Your Turn: Do you think readers have the power yet? Or are there still barriers? How long do you think it will be before e-readers are the standard for purchasing and reading books?


  1. So if readers are the gatekeepers...are there actually any gatekeepers? I think the gate is wide open and it's a market where anyone can buy and anyone can sell.

    1. You're right, but I still think "Gatekeepers" is accurate, because things readers choose to reject (by not buying, or not recommending to others) will remain in obscurity.

  2. One more point that I maybe didn't hit firmly enough in this post:

    The books linked above are (in my opinion) of a quality equal to traditionally published books. This is important to note because while the average reader may not have an internal editor like most writers, they do know the difference between something they can read and understand easily (get lost in) and something which is a hard slog (or lacks continuity, or has lots of typos, etc).

    The other thing I think Tammara did right was make her books available in both e-book and paperback format. This means her audience isn't limited - a recommendation can be acted upon by any reader in any format.

  3. THIS, RIGHT HERE: "Having owned a Kindle Fire for five months now, and seeing how it's changed my reading / book shopping habits without me noticing..." YES! Believe it or not, this happened to me. I realized recently that with the exception of traditional authors I already love, I have a really difficult time shelling out over $5 for a digital book. Why? Because I've discovered the good self-pubbed authors in my preferred reading genres... and you're so right - those Amazon recommendations were key to those discoveries.

    When I published, I didn't know ANY other self-pub authors. I read Amanda Hocking's blog and followed what she did as closely as I could. I've made wonderful indie friends since then, most in the last 6-7 months - many of whom I've never read! Why? Because there's still so much to read! I don't have a hard time finding good, CHEAP reading material.

    I love this post, Aimee. Thanks for the info contained, and for loving Reid. <3

    1. Thanks for stopping by, Tammara.

      I know what you mean about becoming less inclined to shell-out top dollar for books. I'm becoming VERY picky about what I buy in physical copy, and the price of an e-book will make me pause if it's high. (My threshhold for PAUSE is about $8-9. That said, I'll only pay that or more for a book which grabbed me and shook me by the lapels in the sample).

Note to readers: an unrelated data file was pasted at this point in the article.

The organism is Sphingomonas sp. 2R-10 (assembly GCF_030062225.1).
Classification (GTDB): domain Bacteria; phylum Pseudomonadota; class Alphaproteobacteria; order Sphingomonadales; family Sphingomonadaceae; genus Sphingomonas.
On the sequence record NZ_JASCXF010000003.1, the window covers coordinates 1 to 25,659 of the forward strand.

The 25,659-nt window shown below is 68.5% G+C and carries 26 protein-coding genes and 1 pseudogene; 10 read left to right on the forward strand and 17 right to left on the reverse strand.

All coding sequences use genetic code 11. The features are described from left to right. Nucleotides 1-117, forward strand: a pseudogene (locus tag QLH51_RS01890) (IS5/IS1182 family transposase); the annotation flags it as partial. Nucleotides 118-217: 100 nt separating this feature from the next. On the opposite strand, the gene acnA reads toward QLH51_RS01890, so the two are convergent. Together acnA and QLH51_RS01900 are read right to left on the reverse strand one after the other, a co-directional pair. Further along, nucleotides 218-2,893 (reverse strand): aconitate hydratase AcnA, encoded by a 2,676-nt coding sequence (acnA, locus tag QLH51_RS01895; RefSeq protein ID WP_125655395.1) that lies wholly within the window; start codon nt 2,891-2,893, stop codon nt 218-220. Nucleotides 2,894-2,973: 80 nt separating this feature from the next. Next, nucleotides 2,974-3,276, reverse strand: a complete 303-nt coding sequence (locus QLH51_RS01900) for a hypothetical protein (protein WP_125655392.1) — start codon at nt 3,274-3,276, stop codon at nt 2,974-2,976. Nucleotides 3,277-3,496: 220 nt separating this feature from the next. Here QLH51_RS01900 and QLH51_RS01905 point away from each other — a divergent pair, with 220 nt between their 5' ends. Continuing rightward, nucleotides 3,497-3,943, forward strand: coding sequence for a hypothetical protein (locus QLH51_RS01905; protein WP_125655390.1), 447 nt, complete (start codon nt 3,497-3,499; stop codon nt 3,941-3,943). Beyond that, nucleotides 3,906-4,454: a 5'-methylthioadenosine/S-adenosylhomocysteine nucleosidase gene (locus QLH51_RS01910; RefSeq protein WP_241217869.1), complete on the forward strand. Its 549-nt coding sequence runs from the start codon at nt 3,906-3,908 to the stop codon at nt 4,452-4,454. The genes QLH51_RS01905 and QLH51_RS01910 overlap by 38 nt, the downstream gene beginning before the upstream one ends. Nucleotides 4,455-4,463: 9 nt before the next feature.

And as for Reid... I'm not sure "love" goes far enough. The man keeps popping into my head and driving me nuts even weeks after finishing the books.

      Bravo, my girl.

  4. Totally just bought Between the Lines - sounds awesome! :)

    1. It is. And it goes places you don't expect. But Good For You is the best of the three in my opinion :)

  5. Definitely adding this series to my to-read list! And yes, I completely agree that the playing field is evening up - for those self publishers who take it seriously and invest in their work by having it professionally edited etc. Hopefully my book will join the ranks of 'quality' self published books. :-)

  6. I've read Tammara's EASY, and love, love, loved it. So much. I'll be sure to check these out as well. I've no doubt I'll love them. =)

    1. I read EASY first. I loved these EVEN MORE :) But they are definitely a little lighter.

  7. I love traditional books. It's very hard for me to let go of them, and I don't think I ever will completely. But I do own a Kindle (just a basic one) and I am getting used to reading on it and I do like it for portability, storage, and instant gratification - it's great when you finish one book in a series and can instantly download the next! I don't know how different the suggestions are from what you normally see anytime you order from Amazon - whether ebook or not - they always list other things you might like. So if you order paperbacks, you'll still get suggestions for titles you might like.